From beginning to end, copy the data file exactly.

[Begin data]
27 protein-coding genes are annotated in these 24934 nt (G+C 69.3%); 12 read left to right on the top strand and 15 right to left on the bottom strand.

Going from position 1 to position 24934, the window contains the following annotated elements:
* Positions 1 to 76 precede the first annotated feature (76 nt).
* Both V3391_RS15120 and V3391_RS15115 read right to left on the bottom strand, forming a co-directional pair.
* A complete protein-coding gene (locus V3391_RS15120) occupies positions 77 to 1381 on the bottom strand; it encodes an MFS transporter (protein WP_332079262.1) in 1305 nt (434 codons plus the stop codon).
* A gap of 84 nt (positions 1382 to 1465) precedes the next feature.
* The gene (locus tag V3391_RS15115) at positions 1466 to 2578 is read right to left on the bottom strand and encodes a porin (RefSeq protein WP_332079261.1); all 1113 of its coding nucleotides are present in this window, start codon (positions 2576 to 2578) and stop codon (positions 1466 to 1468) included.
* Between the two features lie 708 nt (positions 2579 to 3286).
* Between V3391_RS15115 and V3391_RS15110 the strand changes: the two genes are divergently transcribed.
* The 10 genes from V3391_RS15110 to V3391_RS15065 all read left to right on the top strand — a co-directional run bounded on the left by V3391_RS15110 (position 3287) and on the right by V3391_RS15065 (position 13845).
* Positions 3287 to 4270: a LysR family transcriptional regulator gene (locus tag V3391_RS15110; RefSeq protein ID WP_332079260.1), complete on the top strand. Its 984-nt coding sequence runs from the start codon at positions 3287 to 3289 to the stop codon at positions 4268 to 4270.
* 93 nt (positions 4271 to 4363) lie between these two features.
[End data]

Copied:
27 protein-coding genes are annotated in these 24934 nt (G+C 69.3%); 12 read left to right on the top strand and 15 right to left on the bottom strand.

Going from position 1 to position 24934, the window contains the following annotated elements:
* Positions 1 to 76 precede the first annotated feature (76 nt).
* Both V3391_RS15120 and V3391_RS15115 read right to left on the bottom strand, forming a co-directional pair.
* A complete protein-coding gene (locus V3391_RS15120) occupies positions 77 to 1381 on the bottom strand; it encodes an MFS transporter (protein WP_332079262.1) in 1305 nt (434 codons plus the stop codon).
* A gap of 84 nt (positions 1382 to 1465) precedes the next feature.
* The gene (locus tag V3391_RS15115) at positions 1466 to 2578 is read right to left on the bottom strand and encodes a porin (RefSeq protein WP_332079261.1); all 1113 of its coding nucleotides are present in this window, start codon (positions 2576 to 2578) and stop codon (positions 1466 to 1468) included.
* Between the two features lie 708 nt (positions 2579 to 3286).
* Between V3391_RS15115 and V3391_RS15110 the strand changes: the two genes are divergently transcribed.
* The 10 genes from V3391_RS15110 to V3391_RS15065 all read left to right on the top strand — a co-directional run bounded on the left by V3391_RS15110 (position 3287) and on the right by V3391_RS15065 (position 13845).
* Positions 3287 to 4270: a LysR family transcriptional regulator gene (locus tag V3391_RS15110; RefSeq protein ID WP_332079260.1), complete on the top strand. Its 984-nt coding sequence runs from the start codon at positions 3287 to 3289 to the stop codon at positions 4268 to 4270.
* 93 nt (positions 4271 to 4363) lie between these two features.